When You Purposely Sabotage Your Social Interactions
Some people who struggle to socialize and fit in will tell you about moments they were in a conversation and purposely sent it off track. They might have done something minor, such as making strange comments, which caused everyone to see them as weird. Or they could have acted upsetting enough to burn their bridges with that group.
In some cases they felt like they had a good reason to behave that way at the time. In other instances they weren't sure what they were thinking. Something just came over them. Either way, they often regret the decision after the fact. I'll share what I know about this self-sabotaging phenomenon.
Examples of ways to deliberately derail an interaction
There are other reasons someone might do the things below, but I'm talking about when they choose to do them to mess up a conversation. For example, someone is being argumentative. They may genuinely think they're right and want to debate their "misguided" friend. They could be nervous and that's scrambling their judgment. Or they may pick a fight because they get a mysterious urge to disrupt the discussion and annoy everyone.
- Deliberately saying things that are strange, random, and confusing
- Making really odd jokes
Not matching the group's mood
- Being way too irreverent and joking, when everyone else wants to be serious
- Being way too sombre, serious, and depressing, to try to bring down everyone's light, casual mood
Trying to stir up a dispute
- Being argumentative
- Being a contrarian
- Bringing up controversial topics or opinions
- Going out of your way to emphasize the ways you disagree with someone
- Acting snobby and condescending
- Making a show of how bored and checked out you are
- Being too cutting, teasing, and sarcastic
- Matter of factly pointing out someone's flaws
Creating an uncomfortable atmosphere
- Deliberately acting touchy and moody
- Bringing up subjects you know the others find off-putting or upsetting
- Making really offensive or inappropriate jokes
- Dressing or styling yourself in a way meant to irritate and provoke the people you're with
Not making a social effort
- Giving dull, one-word responses to questions, when you easily could say more
- Saying things meant to throw the other person off and leave them not knowing where to go next
- Making conversation that's deliberately, exaggeratedly inane and shallow
- Purposely trying to create awkward silences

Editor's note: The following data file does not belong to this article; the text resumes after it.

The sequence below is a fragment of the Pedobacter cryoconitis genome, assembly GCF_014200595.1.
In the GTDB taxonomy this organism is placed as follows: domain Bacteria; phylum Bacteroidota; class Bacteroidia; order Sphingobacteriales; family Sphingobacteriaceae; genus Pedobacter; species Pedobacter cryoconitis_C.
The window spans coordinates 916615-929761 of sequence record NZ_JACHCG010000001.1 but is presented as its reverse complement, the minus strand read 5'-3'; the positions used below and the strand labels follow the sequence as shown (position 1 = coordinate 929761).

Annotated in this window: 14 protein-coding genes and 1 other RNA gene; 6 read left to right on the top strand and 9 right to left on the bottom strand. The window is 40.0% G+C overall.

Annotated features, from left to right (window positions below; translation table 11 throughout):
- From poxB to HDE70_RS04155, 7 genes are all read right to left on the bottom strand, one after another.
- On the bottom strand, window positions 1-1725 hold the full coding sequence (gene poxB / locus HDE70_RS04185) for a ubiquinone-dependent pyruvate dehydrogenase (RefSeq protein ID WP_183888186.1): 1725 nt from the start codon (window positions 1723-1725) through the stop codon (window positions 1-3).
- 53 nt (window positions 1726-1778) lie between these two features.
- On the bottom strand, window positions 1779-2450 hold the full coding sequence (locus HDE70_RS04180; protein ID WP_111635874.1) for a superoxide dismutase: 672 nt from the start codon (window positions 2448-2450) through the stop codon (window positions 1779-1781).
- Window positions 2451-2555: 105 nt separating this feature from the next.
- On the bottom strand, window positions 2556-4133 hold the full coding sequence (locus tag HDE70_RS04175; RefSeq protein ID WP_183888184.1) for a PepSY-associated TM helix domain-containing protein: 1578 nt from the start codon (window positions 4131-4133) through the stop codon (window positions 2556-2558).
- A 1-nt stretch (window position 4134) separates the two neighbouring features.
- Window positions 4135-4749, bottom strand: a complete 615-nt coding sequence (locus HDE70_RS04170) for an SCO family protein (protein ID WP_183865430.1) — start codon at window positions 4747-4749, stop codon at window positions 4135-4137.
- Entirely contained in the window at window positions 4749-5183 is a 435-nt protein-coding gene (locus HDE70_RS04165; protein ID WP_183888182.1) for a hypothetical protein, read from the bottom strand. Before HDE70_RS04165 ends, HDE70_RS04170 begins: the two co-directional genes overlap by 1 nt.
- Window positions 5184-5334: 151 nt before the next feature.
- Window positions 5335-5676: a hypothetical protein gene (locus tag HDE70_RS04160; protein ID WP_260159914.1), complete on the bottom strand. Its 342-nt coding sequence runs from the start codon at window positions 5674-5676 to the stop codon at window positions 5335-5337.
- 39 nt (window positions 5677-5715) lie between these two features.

- Not making an effort to be friendly to someone you should act that way with
- Getting really drunk or high, and leaning into acting like a sloppy, embarrassing fool
- Getting really messed up, then doing dumb things so everyone has to babysit you
Reasons someone may feel like they have at the time for sabotaging a social interaction
As I said, in the moment someone can either not know why they're throwing a wrench into the conversation, or they may have a sense of what their motivation is. If they do, here are some common ones:
- "This conversation / get together is boring. I'm going to entertain myself by messing with everyone."
- "I don't care what these people think of me. I'm indifferent to how well I do with them. I'll prove it by doing something odd or off-putting on purpose."
- "These people suck. I'm going to let them know how I feel by doing something to confuse or upset them."
As you can see, there's an overall theme of "I don't care how this goes. I'm above it all."
Deeper, often unconscious, reasons for sabotaging a social interaction
It's possible someone may purposely mess with a conversation simply for one of the reasons above. It's a bit mean-spirited to screw with people for your own amusement, but not everyone's a saint. In my experience, while that's the apparent surface reasoning, there's usually a deeper motivation for social self-sabotage. Same goes if someone gets the urge to disrupt an interaction for no discernable reason. Of course, there's something driving the decision.
- You fear the people you're with may reject you, so you disqualify yourself on purpose before they can do it first. You want to walk away telling yourself you don't care what they think of you, that you don't need them, and that you're above their games.